UPDATE: Parents fear new bus stop adds danger to neighborhood and children

Parents fear new bus stop adds danger to neighborhood and children

HORRY COUNTY (WMBF) – The homeowners association in a Murrells Inlet neighborhood announced late Tuesday evening it would allow school buses to pick up students within the neighborhood.

This decision comes after residents in The Pines of St, James found out Monday that all bus stops for the neighborhood would be at the entrance alongside Highway 707. In the past, there were multiple stops throughout the residential area.

Homeowners in the area received an email from the community manager late Tuesday evening.

The manager said she worked with the board of directors and Senator Stephen Goldfinch to resolve "this school bus issue that has plagued our community".

Tuesday evening's email stated, "Horry County Schools has withdrawn its demand that the release be signed before school buses will enter your community."

Students were picked up from their regular stop for the first day of school.

Previously, the South Carolina Department of Education sent out waivers requesting permission for buses to travel down private roads.

Residents said they thought this issue was resolved during the Aug. 16 homeowners' association meeting.

It wasn't until many families went to orientation on Monday that they discovered the issue was not resolved.

Jim Wright, transportation director for Horry County Schools, said he can't drive the buses down the streets until the HOA gives permission.

The Pines of St. James' residents said they tried reaching out to their HOA, community manager and Board of Directors, but residents have not been able to get any answers.

"The homeowners association made this decision for the entire neighborhood, for all the parents, without talking to any of us," said resident Connie Kirk.

The community manager did not return WMBF's call for a request for comment.

"We're told by the HOA that it's a minor inconvenience. It's more than a minor inconvenience for a lot of parents," said resident Janice MacDonald.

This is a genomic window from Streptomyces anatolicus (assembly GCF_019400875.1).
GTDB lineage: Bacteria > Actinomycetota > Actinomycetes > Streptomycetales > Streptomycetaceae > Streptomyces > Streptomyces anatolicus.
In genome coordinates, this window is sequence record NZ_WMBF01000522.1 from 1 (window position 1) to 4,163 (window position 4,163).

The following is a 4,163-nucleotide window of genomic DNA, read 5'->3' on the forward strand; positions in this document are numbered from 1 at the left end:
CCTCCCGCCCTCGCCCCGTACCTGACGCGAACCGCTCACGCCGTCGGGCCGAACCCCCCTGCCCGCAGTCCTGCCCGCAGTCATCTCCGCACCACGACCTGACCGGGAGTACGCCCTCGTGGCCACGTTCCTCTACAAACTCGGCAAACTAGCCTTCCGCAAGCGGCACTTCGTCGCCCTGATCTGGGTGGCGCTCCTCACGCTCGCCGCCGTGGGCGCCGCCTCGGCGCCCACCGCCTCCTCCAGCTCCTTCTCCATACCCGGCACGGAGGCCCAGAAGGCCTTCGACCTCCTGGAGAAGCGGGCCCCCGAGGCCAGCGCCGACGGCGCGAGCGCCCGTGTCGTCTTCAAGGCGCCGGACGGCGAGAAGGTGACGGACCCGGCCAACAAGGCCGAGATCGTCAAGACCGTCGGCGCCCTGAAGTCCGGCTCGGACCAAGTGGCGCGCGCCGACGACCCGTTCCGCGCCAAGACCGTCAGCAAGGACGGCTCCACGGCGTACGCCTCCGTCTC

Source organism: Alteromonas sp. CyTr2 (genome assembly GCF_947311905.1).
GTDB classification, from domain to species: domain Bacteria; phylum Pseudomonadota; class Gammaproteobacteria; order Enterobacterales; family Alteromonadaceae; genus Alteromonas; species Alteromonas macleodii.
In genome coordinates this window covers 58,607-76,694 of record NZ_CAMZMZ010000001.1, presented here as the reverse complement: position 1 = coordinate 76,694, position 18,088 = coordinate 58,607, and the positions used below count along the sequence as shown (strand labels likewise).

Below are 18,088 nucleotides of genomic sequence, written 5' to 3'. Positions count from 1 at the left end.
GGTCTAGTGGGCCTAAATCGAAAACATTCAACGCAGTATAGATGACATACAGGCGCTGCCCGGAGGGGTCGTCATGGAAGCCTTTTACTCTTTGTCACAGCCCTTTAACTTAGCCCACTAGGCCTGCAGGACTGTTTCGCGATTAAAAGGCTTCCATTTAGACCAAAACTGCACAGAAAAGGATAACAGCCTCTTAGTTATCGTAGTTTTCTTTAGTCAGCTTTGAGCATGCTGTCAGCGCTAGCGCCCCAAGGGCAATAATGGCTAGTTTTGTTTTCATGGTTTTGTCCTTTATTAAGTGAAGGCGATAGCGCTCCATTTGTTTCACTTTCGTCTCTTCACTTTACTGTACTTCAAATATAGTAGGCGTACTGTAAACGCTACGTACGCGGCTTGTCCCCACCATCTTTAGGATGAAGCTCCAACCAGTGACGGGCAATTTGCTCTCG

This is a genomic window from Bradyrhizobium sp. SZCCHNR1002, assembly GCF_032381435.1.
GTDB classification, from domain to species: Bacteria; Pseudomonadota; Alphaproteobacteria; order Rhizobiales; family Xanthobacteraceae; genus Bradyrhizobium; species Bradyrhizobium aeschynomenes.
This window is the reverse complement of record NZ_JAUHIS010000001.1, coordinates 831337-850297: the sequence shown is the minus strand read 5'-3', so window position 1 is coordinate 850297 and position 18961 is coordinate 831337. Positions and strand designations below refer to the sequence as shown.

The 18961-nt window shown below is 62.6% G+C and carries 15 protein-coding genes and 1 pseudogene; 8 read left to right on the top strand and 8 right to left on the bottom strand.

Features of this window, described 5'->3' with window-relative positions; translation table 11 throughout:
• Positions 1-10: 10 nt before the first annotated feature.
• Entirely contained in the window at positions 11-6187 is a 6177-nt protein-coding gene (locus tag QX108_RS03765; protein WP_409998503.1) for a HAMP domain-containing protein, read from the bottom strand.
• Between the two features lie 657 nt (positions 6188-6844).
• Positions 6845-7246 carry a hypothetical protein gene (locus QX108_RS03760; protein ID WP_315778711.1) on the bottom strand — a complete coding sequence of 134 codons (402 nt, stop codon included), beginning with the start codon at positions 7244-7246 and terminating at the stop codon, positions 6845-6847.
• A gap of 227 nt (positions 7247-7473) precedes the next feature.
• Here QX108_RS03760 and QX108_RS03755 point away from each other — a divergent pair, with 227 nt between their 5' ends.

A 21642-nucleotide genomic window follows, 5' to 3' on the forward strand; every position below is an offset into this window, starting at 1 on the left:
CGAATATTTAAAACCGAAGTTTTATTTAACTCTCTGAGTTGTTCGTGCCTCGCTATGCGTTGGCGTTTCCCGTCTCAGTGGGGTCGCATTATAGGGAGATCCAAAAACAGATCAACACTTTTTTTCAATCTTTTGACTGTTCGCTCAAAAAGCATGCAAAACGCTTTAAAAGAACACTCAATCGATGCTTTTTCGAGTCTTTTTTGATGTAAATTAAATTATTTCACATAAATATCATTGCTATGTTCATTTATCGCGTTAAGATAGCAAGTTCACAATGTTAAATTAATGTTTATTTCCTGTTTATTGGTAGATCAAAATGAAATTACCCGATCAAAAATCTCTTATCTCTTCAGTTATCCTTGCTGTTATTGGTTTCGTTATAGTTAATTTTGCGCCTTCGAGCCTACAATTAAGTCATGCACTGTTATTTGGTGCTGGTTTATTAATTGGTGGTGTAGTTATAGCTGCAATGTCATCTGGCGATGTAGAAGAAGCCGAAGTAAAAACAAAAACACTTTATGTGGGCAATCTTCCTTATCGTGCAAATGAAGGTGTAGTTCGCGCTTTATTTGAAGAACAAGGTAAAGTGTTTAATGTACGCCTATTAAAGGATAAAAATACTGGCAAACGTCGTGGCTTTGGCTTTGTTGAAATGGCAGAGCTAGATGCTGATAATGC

Now, families are worried about the traffic and safety for their kids waiting along the four-lane highway.

Another issue is there is only one entrance in and out of the neighborhood.

"There's going to be a lot of congestion and potentially a very dangerous situation," Kirk said.

There have been 100 traffic collisions that injured 42 people in the last four years on 707 between the neighborhood and St. James Elementary School, according to the South Carolina Office of Highway Safety.

In 2016, there was also two pedestrian injuries along the road.

"There's a much bigger danger in having children ages 4 and up stand on that busy intersection on 707 during very heavy traffic hours," said local resident Maggie Parker. "I think that's much, much more dangerous than allowing school buses to come into the neighborhood."

The SCDOE revised a previously released version of the waiver. Wright said permission to drive on private roads is not new, but this year the waiver included a new title and stricter wording, specifically around liability.

An owner of private property/driveway needs to acknowledge "there are risks of damage to property if a school bus utilizes the private property/driveway."

The waiver asks owners to "assume these risks" and "waive any claim to liability" against the school district and SCDOE.

This is the section residents said their HOA is concerned about.

The community manager addressed this concern in her Tuesday email, "Obviously, the homeowner's association is not empowered to speak on behalf of an individual homeowner, nor is it appropriate for the county not to be held responsible for it's own negligence, should it occur."

A new and final version of the waiver removed the word "roadway."

"A bus should be able to travel until the word 'private' appears at an entrance or gate, which is private. 'Private property' is intended for such facilities as churches, convenience centers, etc.," said Ryan Brown, SCDOE's chief communication officer.

Brown said the form was changed so that HOAs would not be held liable for regular operation on privately owned but publicly maintained roads.

This is the final version of the waiver. The Horry County School District approved its changes.

"Everyone is trying to blame it on the county or the state or the HOA, but for me it all boils down to the safety of the kids," MacDonald said.

On Tuesday, the residents in the Pines of St. James HOA said they were still seeking answers from their HOA and anticipated the first day of school to be a "nightmare."

"I feel like some other people are trying to play a game and unfortunately the pawns that they are using are my kids," Parker said.

Residents can check out their local bus stops and routes here.

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